Russian Serfdom, Emancipation, and Land Inequality: New Evidence
Serfdom is often viewed as a major institutional constraint on the economic development of Tsarist Russia, one that persisted well after emancipation occurred in 1861 through the ways that property rights were transferred to the peasantry. However, scholars have generally asserted this causal relationship with few facts in hand. This paper introduces a variety of newly collected data, covering European Russia at the district (uezd) level, to describe serfdom, emancipation, and the subsequent evolution of land holdings among the rural population into the 20th century. A series of simple empirical exercises describes several important ways that the institution of serfdom varied across European Russia; outlines how the emancipation reforms differentially affected the minority of privately owned serfs relative to the majority of other types of peasants; and connects these differences to long-run variation in land ownership, obligations, and inequality. The evidence explored in this paper constitutes the groundwork for considering the possible channels linking the demise of serfdom to Russia's slow pace of economic growth prior to the Bolshevik Revolution.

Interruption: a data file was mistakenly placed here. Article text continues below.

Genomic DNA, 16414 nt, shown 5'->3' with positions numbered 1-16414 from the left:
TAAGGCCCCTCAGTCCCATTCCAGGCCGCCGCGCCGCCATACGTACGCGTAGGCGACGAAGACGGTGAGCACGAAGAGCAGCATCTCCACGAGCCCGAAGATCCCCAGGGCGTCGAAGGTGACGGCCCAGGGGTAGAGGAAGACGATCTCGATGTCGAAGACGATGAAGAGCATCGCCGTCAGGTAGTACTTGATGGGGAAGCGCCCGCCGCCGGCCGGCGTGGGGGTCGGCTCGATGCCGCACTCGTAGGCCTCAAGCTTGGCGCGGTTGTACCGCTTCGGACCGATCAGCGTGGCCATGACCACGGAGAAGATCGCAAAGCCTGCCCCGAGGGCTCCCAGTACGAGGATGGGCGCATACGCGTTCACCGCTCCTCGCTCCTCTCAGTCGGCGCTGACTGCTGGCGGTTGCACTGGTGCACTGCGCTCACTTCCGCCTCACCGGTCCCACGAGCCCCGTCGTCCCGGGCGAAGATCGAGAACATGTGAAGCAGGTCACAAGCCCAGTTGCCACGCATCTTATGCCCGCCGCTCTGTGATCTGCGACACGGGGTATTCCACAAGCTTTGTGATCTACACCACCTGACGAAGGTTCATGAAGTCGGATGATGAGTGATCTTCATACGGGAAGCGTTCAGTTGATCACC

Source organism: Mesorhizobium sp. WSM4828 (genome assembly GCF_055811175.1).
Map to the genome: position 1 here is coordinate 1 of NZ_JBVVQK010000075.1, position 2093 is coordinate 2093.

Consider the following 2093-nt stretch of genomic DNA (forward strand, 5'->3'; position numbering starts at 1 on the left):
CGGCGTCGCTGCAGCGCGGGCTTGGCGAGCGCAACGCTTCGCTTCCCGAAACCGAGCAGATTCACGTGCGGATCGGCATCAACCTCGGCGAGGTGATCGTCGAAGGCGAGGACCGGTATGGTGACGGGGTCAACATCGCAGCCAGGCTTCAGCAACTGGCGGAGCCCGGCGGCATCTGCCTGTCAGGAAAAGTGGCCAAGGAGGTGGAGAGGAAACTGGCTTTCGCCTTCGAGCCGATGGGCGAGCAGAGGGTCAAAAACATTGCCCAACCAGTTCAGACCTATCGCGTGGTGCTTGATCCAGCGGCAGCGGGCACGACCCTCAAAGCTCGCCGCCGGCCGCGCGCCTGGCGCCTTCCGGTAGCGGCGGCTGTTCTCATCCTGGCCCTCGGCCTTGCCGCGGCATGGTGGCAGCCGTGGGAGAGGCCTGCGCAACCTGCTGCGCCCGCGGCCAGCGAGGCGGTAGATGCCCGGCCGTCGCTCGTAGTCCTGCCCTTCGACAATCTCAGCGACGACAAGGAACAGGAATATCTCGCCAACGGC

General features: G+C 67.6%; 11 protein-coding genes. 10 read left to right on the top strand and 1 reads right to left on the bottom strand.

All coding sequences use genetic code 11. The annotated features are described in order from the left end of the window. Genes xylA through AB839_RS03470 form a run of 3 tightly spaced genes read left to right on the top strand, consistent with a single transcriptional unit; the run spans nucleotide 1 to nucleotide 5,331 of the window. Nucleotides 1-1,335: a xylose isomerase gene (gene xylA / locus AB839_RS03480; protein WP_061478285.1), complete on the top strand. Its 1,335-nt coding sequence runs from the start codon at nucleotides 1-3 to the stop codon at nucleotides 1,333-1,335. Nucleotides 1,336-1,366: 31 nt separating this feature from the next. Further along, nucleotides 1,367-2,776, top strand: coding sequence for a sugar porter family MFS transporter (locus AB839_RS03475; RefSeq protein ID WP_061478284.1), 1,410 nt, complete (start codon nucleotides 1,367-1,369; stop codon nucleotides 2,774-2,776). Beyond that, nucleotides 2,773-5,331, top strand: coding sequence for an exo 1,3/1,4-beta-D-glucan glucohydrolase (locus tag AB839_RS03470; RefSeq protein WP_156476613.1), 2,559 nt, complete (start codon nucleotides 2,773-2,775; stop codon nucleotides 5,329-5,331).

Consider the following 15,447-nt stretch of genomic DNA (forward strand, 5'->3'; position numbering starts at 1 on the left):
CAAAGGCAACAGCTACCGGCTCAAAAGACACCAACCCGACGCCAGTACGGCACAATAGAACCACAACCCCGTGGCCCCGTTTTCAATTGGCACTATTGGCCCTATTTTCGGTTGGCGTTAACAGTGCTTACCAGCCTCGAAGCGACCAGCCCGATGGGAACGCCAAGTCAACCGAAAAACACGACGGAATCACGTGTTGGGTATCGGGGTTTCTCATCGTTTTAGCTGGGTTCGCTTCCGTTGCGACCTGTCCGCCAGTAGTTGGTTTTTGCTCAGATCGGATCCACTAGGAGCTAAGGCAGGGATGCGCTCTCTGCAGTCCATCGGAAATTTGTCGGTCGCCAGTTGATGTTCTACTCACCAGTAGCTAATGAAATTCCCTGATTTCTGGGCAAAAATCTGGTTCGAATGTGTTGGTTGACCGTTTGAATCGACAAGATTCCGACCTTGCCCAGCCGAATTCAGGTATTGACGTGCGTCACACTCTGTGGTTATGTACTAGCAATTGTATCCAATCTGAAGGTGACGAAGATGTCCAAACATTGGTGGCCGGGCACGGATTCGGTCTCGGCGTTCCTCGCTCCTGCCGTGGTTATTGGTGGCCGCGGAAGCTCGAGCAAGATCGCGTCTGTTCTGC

|Date of creation:||May 2013|
|Note:||This long descriptive paper is part of an even larger project - "Serfdom, Emancipation, and Economic Development in Tsarist Russia" - that is very much a work in progress. As such, some obvious extensions are left out. I apologize for any inconsistencies that remain.|
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